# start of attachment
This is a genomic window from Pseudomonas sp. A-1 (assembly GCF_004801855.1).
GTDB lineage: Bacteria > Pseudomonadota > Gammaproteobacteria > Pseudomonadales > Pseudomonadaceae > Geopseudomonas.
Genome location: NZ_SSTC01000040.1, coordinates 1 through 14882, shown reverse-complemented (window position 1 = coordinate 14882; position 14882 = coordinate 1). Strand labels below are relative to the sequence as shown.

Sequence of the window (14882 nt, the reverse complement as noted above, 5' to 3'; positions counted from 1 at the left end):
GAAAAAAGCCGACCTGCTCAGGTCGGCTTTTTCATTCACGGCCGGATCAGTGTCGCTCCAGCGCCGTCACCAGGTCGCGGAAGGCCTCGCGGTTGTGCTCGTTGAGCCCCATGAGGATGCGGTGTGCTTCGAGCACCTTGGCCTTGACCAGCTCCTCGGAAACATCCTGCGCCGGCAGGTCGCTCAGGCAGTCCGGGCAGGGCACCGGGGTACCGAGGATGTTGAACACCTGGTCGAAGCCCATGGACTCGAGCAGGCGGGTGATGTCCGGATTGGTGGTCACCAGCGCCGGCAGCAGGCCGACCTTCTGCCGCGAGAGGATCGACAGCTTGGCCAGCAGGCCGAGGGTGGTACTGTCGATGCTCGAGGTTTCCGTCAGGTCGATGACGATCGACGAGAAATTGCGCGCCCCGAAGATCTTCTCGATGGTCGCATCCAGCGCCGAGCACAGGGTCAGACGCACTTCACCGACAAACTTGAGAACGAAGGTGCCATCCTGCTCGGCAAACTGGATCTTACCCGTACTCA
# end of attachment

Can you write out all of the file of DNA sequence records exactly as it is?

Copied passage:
This is a genomic window from Pseudomonas sp. A-1 (assembly GCF_004801855.1).
GTDB lineage: Bacteria > Pseudomonadota > Gammaproteobacteria > Pseudomonadales > Pseudomonadaceae > Geopseudomonas.
Genome location: NZ_SSTC01000040.1, coordinates 1 through 14882, shown reverse-complemented (window position 1 = coordinate 14882; position 14882 = coordinate 1). Strand labels below are relative to the sequence as shown.

Sequence of the window (14882 nt, the reverse complement as noted above, 5' to 3'; positions counted from 1 at the left end):
GAAAAAAGCCGACCTGCTCAGGTCGGCTTTTTCATTCACGGCCGGATCAGTGTCGCTCCAGCGCCGTCACCAGGTCGCGGAAGGCCTCGCGGTTGTGCTCGTTGAGCCCCATGAGGATGCGGTGTGCTTCGAGCACCTTGGCCTTGACCAGCTCCTCGGAAACATCCTGCGCCGGCAGGTCGCTCAGGCAGTCCGGGCAGGGCACCGGGGTACCGAGGATGTTGAACACCTGGTCGAAGCCCATGGACTCGAGCAGGCGGGTGATGTCCGGATTGGTGGTCACCAGCGCCGGCAGCAGGCCGACCTTCTGCCGCGAGAGGATCGACAGCTTGGCCAGCAGGCCGAGGGTGGTACTGTCGATGCTCGAGGTTTCCGTCAGGTCGATGACGATCGACGAGAAATTGCGCGCCCCGAAGATCTTCTCGATGGTCGCATCCAGCGCCGAGCACAGGGTCAGACGCACTTCACCGACAAACTTGAGAACGAAGGTGCCATCCTGCTCGGCAAACTGGATCTTACCCGTACTCA